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Rhodes 19 Tuning Guide

SETTING UP YOUR RHODES 19 FOR DOYLE SAILS

BEFORE STEPPING THE MAST

1. Clean and lubricate turn-buckles.

2. Check your mast step location fore and aft with a tape measure; run the tape from the intersection of the center of the transom and the deck to the aft edge of the mast step. This dimension should be 12 feet 6 1/2 inches.

TUNING YOUR MAST

1. Center mast with upper shrouds, check it by measuring to port and starboard chainplate with a tape measure attached to the jib halyard.

2. Tension uppers and lowers for existing wind conditions. We use a Loos Tension Gauge, Model A, for consistent settings.

3. Tension uppers to 150 lbs. Tension lowers equally to 80 lbs. Sighting up aft face of the mast to check for straightness. It is essential that the mast is straight.

SHROUD TENSION

WIND

0-4

4-8

9-14

15+

Lowers
0
0
80
80
Uppers
110
110
150
200

An increase in overall rig tension results in greater headstay tension.

TRIMMING THE SAILS

It is important to mark all your shrouds, sheets, tracks, outhaul, etc. Keep records of your set-ups, the conditions you sail in and how your speed is. It is essential to be able to duplicate settings from race to race and to know exactly how the boat was set up when you were going fast. Check to make sure the soft end of the battens are inserted first.

MAINSAIL

1. Trim the mainsheet hard enough to make the top batten parallel to the boom. Once the boat has accelerated and you want to point higher, trim harder and cock the top batten slightly to weather. If the mainsheet is too tight (evidenced by top batten hooking way to weather) you will stall the main and slow down.

2. Set the traveler car up to the inner edge of the windward seat so that the boom is on or just below center line. As the breeze increases, gradually drop the traveler to de-power the main.

3. Use the outhaul for balance. Adjusting the outhaul changes the depth of the lower 1/3 of the main which affects helm, speed and pointing.

KNOTS

0 - 5

6 - 10

11 - 14

15 +

OUTHAUL TENSION

eased 1 1/2"
eased 1"
eased 1/2"
maximum

4. The cunningham is used to position draft in the main. Your goal should be to keep the maximum draft point 50% back in the sail. We use no cunningham up to 10 knots, enough to remove most of the wrinkles 11 - 15 knots and progressively tighter in higher winds to remove all wrinkles.

5. Applying the vang. Upwind the vang is lose in most conditions, off the wind, however, we apply the vang just enough to make the top batten parallel to the boom. Be careful! Rhodes 19 booms are not that strong, so in a breeze, watch how much the boom is bending.

JIB

1. Luff tension is one of the most critical parts of the boat. In 0 - 10 we sail with medium wrinkles in the luff, 11 + set luff progressively smoother. If you feel you are not getting enough power in chop, try easing luff tension.

2. Jib leads. In every up-wind breeze condition, the jib lead should be positioned so that the jib luff breaks evenly when you luff up slowly into the wind. Moving the lead forward will make the jib break quicker down low while moving the lead aft makes the luff break quicker up top.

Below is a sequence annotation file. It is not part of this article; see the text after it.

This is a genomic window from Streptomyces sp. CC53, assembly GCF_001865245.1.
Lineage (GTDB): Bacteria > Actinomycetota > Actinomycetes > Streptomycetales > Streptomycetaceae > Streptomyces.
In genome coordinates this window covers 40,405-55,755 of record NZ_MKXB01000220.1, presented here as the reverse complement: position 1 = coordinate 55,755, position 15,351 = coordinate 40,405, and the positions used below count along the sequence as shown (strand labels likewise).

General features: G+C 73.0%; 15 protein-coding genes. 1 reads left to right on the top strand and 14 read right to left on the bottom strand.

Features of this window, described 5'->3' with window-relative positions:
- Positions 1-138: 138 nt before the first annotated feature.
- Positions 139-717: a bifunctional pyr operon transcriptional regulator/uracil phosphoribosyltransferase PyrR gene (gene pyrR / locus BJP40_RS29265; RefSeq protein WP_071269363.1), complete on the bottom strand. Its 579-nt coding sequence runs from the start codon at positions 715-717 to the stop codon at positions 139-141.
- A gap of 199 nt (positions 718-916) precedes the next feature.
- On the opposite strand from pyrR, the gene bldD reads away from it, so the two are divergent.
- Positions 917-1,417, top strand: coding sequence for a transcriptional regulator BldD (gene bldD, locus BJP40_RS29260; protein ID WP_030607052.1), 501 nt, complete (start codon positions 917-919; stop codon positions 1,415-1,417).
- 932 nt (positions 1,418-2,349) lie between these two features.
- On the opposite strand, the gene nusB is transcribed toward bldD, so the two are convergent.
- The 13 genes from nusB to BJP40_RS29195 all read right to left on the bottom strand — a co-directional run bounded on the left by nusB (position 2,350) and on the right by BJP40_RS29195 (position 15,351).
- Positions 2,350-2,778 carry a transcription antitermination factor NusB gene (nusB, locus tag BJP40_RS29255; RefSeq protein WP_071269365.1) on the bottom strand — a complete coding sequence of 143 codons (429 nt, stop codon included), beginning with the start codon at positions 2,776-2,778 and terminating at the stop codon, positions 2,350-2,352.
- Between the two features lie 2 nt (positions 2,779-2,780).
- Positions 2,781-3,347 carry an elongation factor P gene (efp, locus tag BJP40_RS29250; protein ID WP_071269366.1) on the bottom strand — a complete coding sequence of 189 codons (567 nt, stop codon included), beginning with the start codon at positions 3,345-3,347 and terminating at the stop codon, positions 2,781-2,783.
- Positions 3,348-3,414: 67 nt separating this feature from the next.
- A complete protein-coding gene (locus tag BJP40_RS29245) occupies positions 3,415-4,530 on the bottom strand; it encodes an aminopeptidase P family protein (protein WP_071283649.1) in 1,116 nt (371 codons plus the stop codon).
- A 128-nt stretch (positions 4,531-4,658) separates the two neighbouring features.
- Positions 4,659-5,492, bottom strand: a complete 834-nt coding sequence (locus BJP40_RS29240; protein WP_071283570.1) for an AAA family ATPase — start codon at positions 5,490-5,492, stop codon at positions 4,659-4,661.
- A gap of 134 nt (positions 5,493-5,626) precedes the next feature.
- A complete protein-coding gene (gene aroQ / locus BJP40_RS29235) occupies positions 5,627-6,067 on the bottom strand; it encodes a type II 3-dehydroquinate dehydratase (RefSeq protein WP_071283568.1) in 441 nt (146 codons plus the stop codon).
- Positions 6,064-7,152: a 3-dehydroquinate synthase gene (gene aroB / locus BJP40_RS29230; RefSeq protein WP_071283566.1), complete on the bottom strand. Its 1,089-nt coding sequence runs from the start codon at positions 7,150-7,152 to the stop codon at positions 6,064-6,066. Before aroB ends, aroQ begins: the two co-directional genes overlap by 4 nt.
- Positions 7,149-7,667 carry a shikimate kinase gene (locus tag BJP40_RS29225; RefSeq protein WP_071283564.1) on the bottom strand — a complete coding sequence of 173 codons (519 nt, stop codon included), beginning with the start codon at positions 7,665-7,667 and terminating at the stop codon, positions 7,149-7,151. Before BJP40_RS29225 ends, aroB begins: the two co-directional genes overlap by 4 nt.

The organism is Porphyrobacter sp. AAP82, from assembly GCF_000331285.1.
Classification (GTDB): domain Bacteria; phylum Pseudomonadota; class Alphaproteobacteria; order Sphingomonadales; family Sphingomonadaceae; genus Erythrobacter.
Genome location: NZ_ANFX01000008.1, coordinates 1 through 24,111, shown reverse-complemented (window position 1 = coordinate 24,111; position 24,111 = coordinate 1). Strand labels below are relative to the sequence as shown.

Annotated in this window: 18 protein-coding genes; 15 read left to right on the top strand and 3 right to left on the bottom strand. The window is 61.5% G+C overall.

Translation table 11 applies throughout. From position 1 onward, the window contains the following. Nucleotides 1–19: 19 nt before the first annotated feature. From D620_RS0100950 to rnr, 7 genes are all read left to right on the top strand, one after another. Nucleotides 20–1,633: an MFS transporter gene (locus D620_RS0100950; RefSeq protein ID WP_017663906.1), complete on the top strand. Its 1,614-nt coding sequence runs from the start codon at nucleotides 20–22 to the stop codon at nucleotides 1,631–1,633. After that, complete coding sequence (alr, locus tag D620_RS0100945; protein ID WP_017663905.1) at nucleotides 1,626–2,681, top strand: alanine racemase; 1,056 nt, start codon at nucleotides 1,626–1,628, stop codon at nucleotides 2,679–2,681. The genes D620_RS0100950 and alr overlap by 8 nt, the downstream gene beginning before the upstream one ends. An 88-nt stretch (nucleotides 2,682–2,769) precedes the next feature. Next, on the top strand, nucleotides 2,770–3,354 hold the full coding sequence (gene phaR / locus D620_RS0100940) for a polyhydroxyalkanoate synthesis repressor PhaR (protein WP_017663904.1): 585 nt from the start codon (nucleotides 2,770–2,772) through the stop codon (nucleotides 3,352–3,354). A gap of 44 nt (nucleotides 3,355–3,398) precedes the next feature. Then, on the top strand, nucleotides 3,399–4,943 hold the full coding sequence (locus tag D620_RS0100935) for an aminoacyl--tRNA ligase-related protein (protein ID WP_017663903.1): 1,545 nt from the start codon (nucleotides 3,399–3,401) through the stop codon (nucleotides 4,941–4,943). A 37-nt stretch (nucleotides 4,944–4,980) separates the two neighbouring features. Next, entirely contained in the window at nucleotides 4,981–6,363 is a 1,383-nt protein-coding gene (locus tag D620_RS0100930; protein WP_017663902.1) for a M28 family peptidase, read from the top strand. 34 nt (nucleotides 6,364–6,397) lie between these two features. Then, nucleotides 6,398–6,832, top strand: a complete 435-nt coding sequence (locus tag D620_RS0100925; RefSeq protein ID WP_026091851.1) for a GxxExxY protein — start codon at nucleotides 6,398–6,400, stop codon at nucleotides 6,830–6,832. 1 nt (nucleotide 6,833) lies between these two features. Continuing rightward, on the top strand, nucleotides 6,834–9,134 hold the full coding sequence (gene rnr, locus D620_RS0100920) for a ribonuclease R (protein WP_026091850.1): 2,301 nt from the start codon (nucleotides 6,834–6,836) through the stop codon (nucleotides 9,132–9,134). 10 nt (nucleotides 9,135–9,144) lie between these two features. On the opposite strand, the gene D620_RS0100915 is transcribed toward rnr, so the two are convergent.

3. Telltales. Keep both windward and leeward yarns streaming aft.

HEADSTAY SAG - LIGHT AIR:

To increase pointing and upwind speed in light air you must carry a loose headstay. With mainsheet tension and backstay tension you can adjust the amount of headstay sag. With the backstay loose the headstay should be able to make a 12" circle.

Doyle Rhodes 19 Jib Leads

BACKSTAY

Pulling on the backstay has two effects. First, as the mast bends, the upper half of the main flattens and the leech opens up - which relieve helm and heeling. Second, it makes the forestay tighter which flattens the entry of the jib and eases its leech, thus increasing pointed ability and reducing heeling. Whenever adjusting the backstay, you should adjust the mainsheet.

WIND STRENGTH

0 - 6

7 -10

11-15

16-18

19+

BACKSTAY TENSION

none
1/4
1/2
3/4
max

HEAVY AIR TECHNIQUES

WIND: 18 and Up, Everyone hiking hard.

Sheet mainsheet and jib hard. When the breeze gets to be much over 20, the traveler should be dropped to leeward full time and start playing the mainsheet. Outhaul should be maxed out. The cunningham should also be on hard. Backstay between 1/2 and maximum playing it in the waves and puffs. If you have some chop, it is all right to have some wrinkles in the luff of the jib. However, you’ll probably need to tighten the jib luff and move jib leads aft. If you get to the point where you have heavy weather helm and you are doing all of the above, move the jib lead even further aft and ease the jib sheet to put some twist in the upper third of the sail and apply more backstay. Objective in 18 - up: Keep boat flat and punching through waves. Feather the boat through bad waves.

DOWNWIND GUIDELINES

1. Set the vang so the top batten is parallel to the boom.

2. Ease cunningham, outhaul and release backstay.

3. Raise spinnaker pole until spinnaker clews are level.

4. Trim the spinnaker so there is 6 - 12" of curl in the luff.

5. Keep the pole perpendicular to the apparent wind.

6. While reaching, keep your speed up by heading higher in the light spots or choppy water. Head off only in the puffs and don’t sail unnecessarily high early in the leg.

7. On the runs, jibe in the wind shifts to stay on the headed tack.

OTHER HELPFUL HINTS

1. When in doubt, let it out.

2. Shim mast tightly where it goes through the deck.

3. Keep keel, rudder and bottom in the best shape possible.

4. Get a good start.

5. Do not overstand marks or sail in another boat's bad air.

NOTE

These are guidelines, not gospel. What is fast for your boat may vary slightly from our charts. Remember this is only a game we are playing. Have fun and good sailing

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